Microsoft designed its Hyper-V Dynamic Memory feature to improve virtual memory management, but it can also aid your...
server consolidation plan by optimizing host ratios.
Hyper-V Dynamic Memory allows for dynamic virtual memory allocation, which eliminates the need to statically assign memory to virtual machines (VMs). And this new flexibility can do wonders for your server consolidation plan.
The problem with static virtual memory allocation
If you allocate correctly, statically assigning that value works well. If you know that your VM needs 1 GB of RAM rather than 2 GB, and you configure it that way, your host’s virtual memory management techniques can start on even ground. But assigning that value correctly is terrifically difficult unless you’re skilled at analyzing performance counters.
When Hyper-V Dynamic Memory is enabled on a VM, the VM immediately asserts how much memory it needs. The host then provides the quantity the VM requests, along with an extra amount as a buffer. And if multiple VMs run on a host, the host automatically balances memory among all VMs.
Prior to Hyper-V Dynamic Memory, VMs on the same host reserved their entire amount of allocated memory at boot, regardless of how much they actually used. But configuring a virtualized domain controller with 2 GB of memory when it needs only 1 GB means you’re wasting valuable resources. That’s not good for your server consolidation plan.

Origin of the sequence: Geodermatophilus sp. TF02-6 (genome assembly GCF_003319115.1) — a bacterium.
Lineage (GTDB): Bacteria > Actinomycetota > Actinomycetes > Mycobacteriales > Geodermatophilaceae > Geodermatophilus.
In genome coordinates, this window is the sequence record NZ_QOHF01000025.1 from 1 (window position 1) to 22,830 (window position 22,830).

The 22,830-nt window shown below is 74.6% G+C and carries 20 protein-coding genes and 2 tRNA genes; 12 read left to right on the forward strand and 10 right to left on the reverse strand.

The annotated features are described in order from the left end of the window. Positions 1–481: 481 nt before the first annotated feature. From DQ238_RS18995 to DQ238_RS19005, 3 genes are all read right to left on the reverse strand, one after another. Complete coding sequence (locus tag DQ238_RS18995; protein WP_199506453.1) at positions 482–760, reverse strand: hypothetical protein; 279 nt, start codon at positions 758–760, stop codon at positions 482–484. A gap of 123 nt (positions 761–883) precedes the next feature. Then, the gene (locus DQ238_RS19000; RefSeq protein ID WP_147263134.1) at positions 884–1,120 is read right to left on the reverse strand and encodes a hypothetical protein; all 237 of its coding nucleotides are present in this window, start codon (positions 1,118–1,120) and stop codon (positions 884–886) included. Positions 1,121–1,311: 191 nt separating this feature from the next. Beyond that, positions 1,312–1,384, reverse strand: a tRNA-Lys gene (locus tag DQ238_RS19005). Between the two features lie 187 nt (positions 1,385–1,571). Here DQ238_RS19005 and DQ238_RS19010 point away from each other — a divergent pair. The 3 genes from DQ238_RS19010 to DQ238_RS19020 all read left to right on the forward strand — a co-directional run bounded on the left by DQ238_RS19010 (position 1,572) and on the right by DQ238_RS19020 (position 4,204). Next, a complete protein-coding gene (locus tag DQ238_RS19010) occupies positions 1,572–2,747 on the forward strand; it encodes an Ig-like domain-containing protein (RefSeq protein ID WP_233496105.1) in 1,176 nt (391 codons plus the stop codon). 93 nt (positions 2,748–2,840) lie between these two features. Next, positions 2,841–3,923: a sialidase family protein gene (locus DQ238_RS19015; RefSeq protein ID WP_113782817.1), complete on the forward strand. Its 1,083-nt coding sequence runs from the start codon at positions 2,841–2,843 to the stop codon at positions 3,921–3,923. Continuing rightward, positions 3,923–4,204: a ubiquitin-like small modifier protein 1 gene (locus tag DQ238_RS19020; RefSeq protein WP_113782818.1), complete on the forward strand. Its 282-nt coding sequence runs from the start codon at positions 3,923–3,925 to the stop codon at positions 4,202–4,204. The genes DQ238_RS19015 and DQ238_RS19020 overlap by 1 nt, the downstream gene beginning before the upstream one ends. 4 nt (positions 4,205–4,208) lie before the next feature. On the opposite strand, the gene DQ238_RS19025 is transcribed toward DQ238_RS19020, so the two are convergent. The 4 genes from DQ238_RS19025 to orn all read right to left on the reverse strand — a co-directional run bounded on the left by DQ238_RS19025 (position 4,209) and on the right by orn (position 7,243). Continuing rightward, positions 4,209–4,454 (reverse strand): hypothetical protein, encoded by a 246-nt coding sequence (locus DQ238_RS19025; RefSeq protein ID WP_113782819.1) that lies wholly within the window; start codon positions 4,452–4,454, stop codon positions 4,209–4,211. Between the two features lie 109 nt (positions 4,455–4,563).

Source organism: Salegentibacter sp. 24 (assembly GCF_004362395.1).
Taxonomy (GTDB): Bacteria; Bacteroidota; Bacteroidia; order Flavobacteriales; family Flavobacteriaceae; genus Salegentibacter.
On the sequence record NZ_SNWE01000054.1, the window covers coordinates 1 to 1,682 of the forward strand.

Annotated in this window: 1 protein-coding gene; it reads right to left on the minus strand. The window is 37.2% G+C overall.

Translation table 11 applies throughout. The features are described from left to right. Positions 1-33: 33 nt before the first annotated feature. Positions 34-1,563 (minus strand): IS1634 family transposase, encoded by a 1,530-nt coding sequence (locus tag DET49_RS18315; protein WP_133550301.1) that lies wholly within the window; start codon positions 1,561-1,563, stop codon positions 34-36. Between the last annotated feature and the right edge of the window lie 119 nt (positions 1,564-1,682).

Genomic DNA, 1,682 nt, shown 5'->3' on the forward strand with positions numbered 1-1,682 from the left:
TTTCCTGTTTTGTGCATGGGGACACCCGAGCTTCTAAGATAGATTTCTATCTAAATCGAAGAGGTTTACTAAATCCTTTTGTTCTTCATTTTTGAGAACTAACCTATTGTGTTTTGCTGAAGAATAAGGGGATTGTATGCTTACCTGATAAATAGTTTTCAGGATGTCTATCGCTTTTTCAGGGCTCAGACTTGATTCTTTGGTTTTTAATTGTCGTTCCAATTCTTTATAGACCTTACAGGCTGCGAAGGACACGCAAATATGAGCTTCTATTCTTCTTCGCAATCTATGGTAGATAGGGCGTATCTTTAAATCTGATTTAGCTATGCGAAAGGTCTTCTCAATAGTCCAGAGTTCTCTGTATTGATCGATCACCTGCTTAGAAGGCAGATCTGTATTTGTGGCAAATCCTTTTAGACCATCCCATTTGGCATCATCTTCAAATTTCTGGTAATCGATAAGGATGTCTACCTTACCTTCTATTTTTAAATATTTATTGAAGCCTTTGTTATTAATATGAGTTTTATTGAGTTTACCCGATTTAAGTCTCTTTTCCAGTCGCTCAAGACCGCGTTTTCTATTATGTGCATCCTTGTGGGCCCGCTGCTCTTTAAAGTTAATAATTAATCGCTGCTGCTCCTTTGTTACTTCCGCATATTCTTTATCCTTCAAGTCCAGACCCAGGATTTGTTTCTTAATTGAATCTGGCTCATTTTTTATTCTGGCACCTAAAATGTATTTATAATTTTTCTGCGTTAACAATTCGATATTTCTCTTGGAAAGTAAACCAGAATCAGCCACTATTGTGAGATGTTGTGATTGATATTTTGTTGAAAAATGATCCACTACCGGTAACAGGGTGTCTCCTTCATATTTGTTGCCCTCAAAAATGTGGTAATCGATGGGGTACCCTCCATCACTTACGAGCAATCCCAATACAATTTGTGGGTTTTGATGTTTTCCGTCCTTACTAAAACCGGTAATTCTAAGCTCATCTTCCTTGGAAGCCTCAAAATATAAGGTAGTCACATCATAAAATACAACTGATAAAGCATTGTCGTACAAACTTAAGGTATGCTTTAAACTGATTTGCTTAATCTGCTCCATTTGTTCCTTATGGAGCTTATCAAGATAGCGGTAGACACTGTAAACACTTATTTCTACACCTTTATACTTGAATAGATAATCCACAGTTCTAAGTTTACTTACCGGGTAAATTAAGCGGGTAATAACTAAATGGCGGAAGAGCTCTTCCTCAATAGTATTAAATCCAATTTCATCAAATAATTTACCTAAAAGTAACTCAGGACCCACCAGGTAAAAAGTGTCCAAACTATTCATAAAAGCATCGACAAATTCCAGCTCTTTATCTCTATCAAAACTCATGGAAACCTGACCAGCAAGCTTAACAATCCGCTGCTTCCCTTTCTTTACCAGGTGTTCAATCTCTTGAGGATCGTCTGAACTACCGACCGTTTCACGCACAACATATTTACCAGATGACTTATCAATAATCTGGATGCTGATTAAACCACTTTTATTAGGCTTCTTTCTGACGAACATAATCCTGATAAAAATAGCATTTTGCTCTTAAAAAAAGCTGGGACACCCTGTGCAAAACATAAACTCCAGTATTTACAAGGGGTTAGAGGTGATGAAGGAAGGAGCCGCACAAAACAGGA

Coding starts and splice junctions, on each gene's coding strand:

Memory allocation meets server consolidation
With Hyper-V Dynamic Memory, VMs always get the exact amount of memory they need, so you can consolidate more VMs onto hardware. No longer are consolidation ratios limited by static assignments and memory reservations. Instead, your server consolidation plan is limited only by the memory each VM actually needs.
That said, some VMs take every bit of memory they can find. Some SQL databases, for example, take all the memory they can safely consume to load more of the database into RAM. This behavior speeds database processing and isn’t necessarily bad in a statically assigned world. But overconsumption can absolutely be a problem for dynamic virtual memory allocation.
Memory-hungry applications require a whole new approach to virtual memory management that IT pros (and their vendors) are only now discovering. This approach recognizes that limiting memory consumption is best accomplished at the application level.
With an overeager SQL database, for example, you can use Hyper-V Dynamic Memory’s maximum RAM setting to limit the VM’s memory. Using these virtual memory settings to throttle memory at the application level will result in the best performance, but it’s also possible to limit consumption at the SQL database.
In the end, Hyper-V Dynamic Memory will improve your server consolidation by eliminating a lot of statically wasted RAM. Converting virtual memory allocation from a static process to one that’s automatic can significantly improve the life of the IT administrator.